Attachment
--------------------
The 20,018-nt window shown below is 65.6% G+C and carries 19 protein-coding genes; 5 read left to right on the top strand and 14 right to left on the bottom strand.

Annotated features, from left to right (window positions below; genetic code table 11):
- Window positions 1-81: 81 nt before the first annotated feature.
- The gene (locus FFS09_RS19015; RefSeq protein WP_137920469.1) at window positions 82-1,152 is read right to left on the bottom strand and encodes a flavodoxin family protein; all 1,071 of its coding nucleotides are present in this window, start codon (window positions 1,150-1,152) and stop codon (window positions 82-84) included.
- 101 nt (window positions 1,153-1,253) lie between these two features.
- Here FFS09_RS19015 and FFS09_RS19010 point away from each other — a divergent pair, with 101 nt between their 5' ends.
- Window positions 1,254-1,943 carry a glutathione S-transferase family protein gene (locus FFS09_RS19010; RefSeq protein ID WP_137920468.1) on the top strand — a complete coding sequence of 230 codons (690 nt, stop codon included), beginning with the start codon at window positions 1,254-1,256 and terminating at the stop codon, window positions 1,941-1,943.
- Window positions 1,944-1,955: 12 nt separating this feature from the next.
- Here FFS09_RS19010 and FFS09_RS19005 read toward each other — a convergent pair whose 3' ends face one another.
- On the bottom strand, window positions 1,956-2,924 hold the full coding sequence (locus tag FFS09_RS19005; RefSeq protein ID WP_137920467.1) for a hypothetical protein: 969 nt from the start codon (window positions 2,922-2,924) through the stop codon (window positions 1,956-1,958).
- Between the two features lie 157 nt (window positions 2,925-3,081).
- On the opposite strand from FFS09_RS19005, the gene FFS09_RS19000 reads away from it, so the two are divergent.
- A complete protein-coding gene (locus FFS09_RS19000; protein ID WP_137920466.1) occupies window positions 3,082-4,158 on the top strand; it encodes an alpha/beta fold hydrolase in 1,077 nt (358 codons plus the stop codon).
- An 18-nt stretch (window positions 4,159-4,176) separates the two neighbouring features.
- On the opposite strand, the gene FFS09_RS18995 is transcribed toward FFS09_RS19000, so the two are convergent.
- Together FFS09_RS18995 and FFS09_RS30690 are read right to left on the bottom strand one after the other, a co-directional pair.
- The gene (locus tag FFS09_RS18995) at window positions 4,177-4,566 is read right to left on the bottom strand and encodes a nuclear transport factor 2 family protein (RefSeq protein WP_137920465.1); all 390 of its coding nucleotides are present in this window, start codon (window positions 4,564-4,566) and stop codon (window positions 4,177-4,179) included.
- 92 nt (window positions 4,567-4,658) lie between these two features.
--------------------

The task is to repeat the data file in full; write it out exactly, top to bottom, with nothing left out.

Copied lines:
The 20,018-nt window shown below is 65.6% G+C and carries 19 protein-coding genes; 5 read left to right on the top strand and 14 right to left on the bottom strand.

Annotated features, from left to right (window positions below; genetic code table 11):
- Window positions 1-81: 81 nt before the first annotated feature.
- The gene (locus FFS09_RS19015; RefSeq protein WP_137920469.1) at window positions 82-1,152 is read right to left on the bottom strand and encodes a flavodoxin family protein; all 1,071 of its coding nucleotides are present in this window, start codon (window positions 1,150-1,152) and stop codon (window positions 82-84) included.
- 101 nt (window positions 1,153-1,253) lie between these two features.
- Here FFS09_RS19015 and FFS09_RS19010 point away from each other — a divergent pair, with 101 nt between their 5' ends.
- Window positions 1,254-1,943 carry a glutathione S-transferase family protein gene (locus FFS09_RS19010; RefSeq protein ID WP_137920468.1) on the top strand — a complete coding sequence of 230 codons (690 nt, stop codon included), beginning with the start codon at window positions 1,254-1,256 and terminating at the stop codon, window positions 1,941-1,943.
- Window positions 1,944-1,955: 12 nt separating this feature from the next.
- Here FFS09_RS19010 and FFS09_RS19005 read toward each other — a convergent pair whose 3' ends face one another.
- On the bottom strand, window positions 1,956-2,924 hold the full coding sequence (locus tag FFS09_RS19005; RefSeq protein ID WP_137920467.1) for a hypothetical protein: 969 nt from the start codon (window positions 2,922-2,924) through the stop codon (window positions 1,956-1,958).
- Between the two features lie 157 nt (window positions 2,925-3,081).
- On the opposite strand from FFS09_RS19005, the gene FFS09_RS19000 reads away from it, so the two are divergent.
- A complete protein-coding gene (locus FFS09_RS19000; protein ID WP_137920466.1) occupies window positions 3,082-4,158 on the top strand; it encodes an alpha/beta fold hydrolase in 1,077 nt (358 codons plus the stop codon).
- An 18-nt stretch (window positions 4,159-4,176) separates the two neighbouring features.
- On the opposite strand, the gene FFS09_RS18995 is transcribed toward FFS09_RS19000, so the two are convergent.
- Together FFS09_RS18995 and FFS09_RS30690 are read right to left on the bottom strand one after the other, a co-directional pair.
- The gene (locus tag FFS09_RS18995) at window positions 4,177-4,566 is read right to left on the bottom strand and encodes a nuclear transport factor 2 family protein (RefSeq protein WP_137920465.1); all 390 of its coding nucleotides are present in this window, start codon (window positions 4,564-4,566) and stop codon (window positions 4,177-4,179) included.
- 92 nt (window positions 4,567-4,658) lie between these two features.